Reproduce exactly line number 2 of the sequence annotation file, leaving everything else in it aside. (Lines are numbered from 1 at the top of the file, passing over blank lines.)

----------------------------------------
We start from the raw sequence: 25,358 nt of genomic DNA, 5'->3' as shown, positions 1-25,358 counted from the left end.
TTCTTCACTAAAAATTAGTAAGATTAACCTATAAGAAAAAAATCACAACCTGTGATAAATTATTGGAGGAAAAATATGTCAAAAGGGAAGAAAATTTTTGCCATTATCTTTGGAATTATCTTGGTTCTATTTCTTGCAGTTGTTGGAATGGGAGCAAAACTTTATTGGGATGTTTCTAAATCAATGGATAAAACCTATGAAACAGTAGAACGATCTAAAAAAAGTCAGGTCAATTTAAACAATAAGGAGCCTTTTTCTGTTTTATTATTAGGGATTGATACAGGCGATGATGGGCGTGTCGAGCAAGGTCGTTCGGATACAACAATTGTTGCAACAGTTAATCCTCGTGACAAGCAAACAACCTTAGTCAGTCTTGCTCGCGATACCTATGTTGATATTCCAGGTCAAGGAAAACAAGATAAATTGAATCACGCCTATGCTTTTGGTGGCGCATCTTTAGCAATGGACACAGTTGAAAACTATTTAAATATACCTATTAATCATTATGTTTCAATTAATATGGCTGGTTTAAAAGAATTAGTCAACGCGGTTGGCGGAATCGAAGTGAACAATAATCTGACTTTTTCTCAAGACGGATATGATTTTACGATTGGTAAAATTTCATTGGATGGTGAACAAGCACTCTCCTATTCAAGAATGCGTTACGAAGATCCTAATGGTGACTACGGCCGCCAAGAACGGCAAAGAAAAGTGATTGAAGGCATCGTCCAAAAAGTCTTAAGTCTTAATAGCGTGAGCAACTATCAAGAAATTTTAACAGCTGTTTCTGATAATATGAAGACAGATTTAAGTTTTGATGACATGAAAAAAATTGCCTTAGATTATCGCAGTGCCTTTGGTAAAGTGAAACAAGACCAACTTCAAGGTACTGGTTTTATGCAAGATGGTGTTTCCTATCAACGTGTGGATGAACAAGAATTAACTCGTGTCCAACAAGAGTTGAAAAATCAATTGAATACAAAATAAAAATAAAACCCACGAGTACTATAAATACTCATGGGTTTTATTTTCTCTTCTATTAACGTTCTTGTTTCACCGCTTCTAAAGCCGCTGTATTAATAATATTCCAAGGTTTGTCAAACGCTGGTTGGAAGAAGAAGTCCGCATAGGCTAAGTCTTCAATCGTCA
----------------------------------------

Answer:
TTCTTCACTAAAAATTAGTAAGATTAACCTATAAGAAAAAAATCACAACCTGTGATAAATTATTGGAGGAAAAATATGTCAAAAGGGAAGAAAATTTTTGCCATTATCTTTGGAATTATCTTGGTTCTATTTCTTGCAGTTGTTGGAATGGGAGCAAAACTTTATTGGGATGTTTCTAAATCAATGGATAAAACCTATGAAACAGTAGAACGATCTAAAAAAAGTCAGGTCAATTTAAACAATAAGGAGCCTTTTTCTGTTTTATTATTAGGGATTGATACAGGCGATGATGGGCGTGTCGAGCAAGGTCGTTCGGATACAACAATTGTTGCAACAGTTAATCCTCGTGACAAGCAAACAACCTTAGTCAGTCTTGCTCGCGATACCTATGTTGATATTCCAGGTCAAGGAAAACAAGATAAATTGAATCACGCCTATGCTTTTGGTGGCGCATCTTTAGCAATGGACACAGTTGAAAACTATTTAAATATACCTATTAATCATTATGTTTCAATTAATATGGCTGGTTTAAAAGAATTAGTCAACGCGGTTGGCGGAATCGAAGTGAACAATAATCTGACTTTTTCTCAAGACGGATATGATTTTACGATTGGTAAAATTTCATTGGATGGTGAACAAGCACTCTCCTATTCAAGAATGCGTTACGAAGATCCTAATGGTGACTACGGCCGCCAAGAACGGCAAAGAAAAGTGATTGAAGGCATCGTCCAAAAAGTCTTAAGTCTTAATAGCGTGAGCAACTATCAAGAAATTTTAACAGCTGTTTCTGATAATATGAAGACAGATTTAAGTTTTGATGACATGAAAAAAATTGCCTTAGATTATCGCAGTGCCTTTGGTAAAGTGAAACAAGACCAACTTCAAGGTACTGGTTTTATGCAAGATGGTGTTTCCTATCAACGTGTGGATGAACAAGAATTAACTCGTGTCCAACAAGAGTTGAAAAATCAATTGAATACAAAATAAAAATAAAACCCACGAGTACTATAAATACTCATGGGTTTTATTTTCTCTTCTATTAACGTTCTTGTTTCACCGCTTCTAAAGCCGCTGTATTAATAATATTCCAAGGTTTGTCAAACGCTGGTTGGAAGAAGAAGTCCGCATAGGCTAAGTCTTCAATCGTCA